|Publication number||US4402506 A|
|Application number||US 06/195,773|
|Publication date||Sep 6, 1983|
|Filing date||Oct 10, 1980|
|Priority date||Oct 10, 1980|
|Also published as||CA1206175A, CA1206175A1|
|Publication number||06195773, 195773, US 4402506 A, US 4402506A, US-A-4402506, US4402506 A, US4402506A|
|Inventors||William C. Jones|
|Original Assignee||Jones William C|
|Export Citation||BiBTeX, EndNote, RefMan|
|Patent Citations (3), Referenced by (52), Classifications (18), Legal Events (1)|
|External Links: USPTO, USPTO Assignment, Espacenet|
1. Field of the Invention
This invention relates generally to an improvement of body exercise devices utilizing dollies supported for movement along guideways so that a person standing on such dollies exercises by moving his feet in opposite directions and returning them to the original position or by simulating the leg movement peculiar to cross-country skiing.
2. Description of the Prior Art
Various types of exercise devices involving dollies and guideways have been developed in the prior art. Such devices allow the body, particularly the legs, to move in simple, natural rhythmic motion. The long, flowing movement of the legs gives exercise to the entire lower body, with particular benefit to the thighs, hips, waist, and buttocks. By using hand-held balancing poles in conjunction with the dollies, the upper body, including arms, shoulders, chest, and back, is firmed and strengthened.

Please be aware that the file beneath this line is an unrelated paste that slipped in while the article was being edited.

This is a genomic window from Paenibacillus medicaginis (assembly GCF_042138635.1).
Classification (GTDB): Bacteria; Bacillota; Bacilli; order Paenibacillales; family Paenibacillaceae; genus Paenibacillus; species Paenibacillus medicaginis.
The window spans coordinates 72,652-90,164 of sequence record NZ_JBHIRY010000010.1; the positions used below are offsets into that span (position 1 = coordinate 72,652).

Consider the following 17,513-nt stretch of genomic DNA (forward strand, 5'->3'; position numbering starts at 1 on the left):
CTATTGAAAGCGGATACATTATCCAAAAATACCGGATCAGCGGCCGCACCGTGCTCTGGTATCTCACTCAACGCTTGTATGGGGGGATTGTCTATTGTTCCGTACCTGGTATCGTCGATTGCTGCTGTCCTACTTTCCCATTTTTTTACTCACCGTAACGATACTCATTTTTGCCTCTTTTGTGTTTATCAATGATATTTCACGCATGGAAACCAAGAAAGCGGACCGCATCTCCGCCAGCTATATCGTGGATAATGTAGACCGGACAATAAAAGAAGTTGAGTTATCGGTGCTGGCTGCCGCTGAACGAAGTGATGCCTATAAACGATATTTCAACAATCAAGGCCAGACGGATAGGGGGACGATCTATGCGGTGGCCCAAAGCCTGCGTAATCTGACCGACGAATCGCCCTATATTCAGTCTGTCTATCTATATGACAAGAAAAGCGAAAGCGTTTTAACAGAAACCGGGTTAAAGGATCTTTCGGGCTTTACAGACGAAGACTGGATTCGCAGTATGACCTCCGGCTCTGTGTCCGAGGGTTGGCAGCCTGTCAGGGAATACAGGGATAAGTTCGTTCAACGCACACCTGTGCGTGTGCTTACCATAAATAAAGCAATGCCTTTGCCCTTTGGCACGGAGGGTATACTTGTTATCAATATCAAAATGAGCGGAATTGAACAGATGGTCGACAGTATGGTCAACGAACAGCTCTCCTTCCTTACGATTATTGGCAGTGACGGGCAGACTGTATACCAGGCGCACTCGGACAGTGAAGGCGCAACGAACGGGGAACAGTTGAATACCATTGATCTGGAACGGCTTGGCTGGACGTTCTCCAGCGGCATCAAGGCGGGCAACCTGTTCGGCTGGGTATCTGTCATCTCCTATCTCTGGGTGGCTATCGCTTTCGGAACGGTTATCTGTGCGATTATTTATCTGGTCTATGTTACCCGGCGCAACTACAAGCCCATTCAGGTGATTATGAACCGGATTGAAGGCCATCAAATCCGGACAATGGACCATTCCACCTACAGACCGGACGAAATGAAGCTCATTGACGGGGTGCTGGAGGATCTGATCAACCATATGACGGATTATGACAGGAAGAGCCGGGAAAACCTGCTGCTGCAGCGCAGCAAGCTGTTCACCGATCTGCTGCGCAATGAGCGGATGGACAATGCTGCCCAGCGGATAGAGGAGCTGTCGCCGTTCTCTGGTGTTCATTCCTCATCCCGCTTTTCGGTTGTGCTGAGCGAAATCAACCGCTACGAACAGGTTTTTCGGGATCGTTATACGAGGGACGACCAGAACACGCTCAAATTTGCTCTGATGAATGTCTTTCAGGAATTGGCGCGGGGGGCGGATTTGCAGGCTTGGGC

Some prior art devices have been designed such that the user's entire foot, both heel and toe, is firmly restrained on the dolly. Such an arrangement does not allow the full freedom of movement of the foot desirable for such exercise. Other prior art devices incorporate a shoe hinged at the toe, such as with a cross-country ski shoe. While allowing greater freedom of movement, the latter arrangement is often complex in structure and costly. In addition, there may be inconvenience involved in fastening the straps or other attachment devices which hold the foot. In still other prior art devices, the user's foot rests by friction and the force of gravity on a dolly having a hard rubber tread, e.g. Ehrmantraut U.S. Pat. No. 3,559,986. Such an arrangement, while allowing the necessary freedom of movement of the foot, results in less control of the dolly than the earlier discussed arrangements. It may also be uncomfortable or otherwise unsuitable for use with bare feet.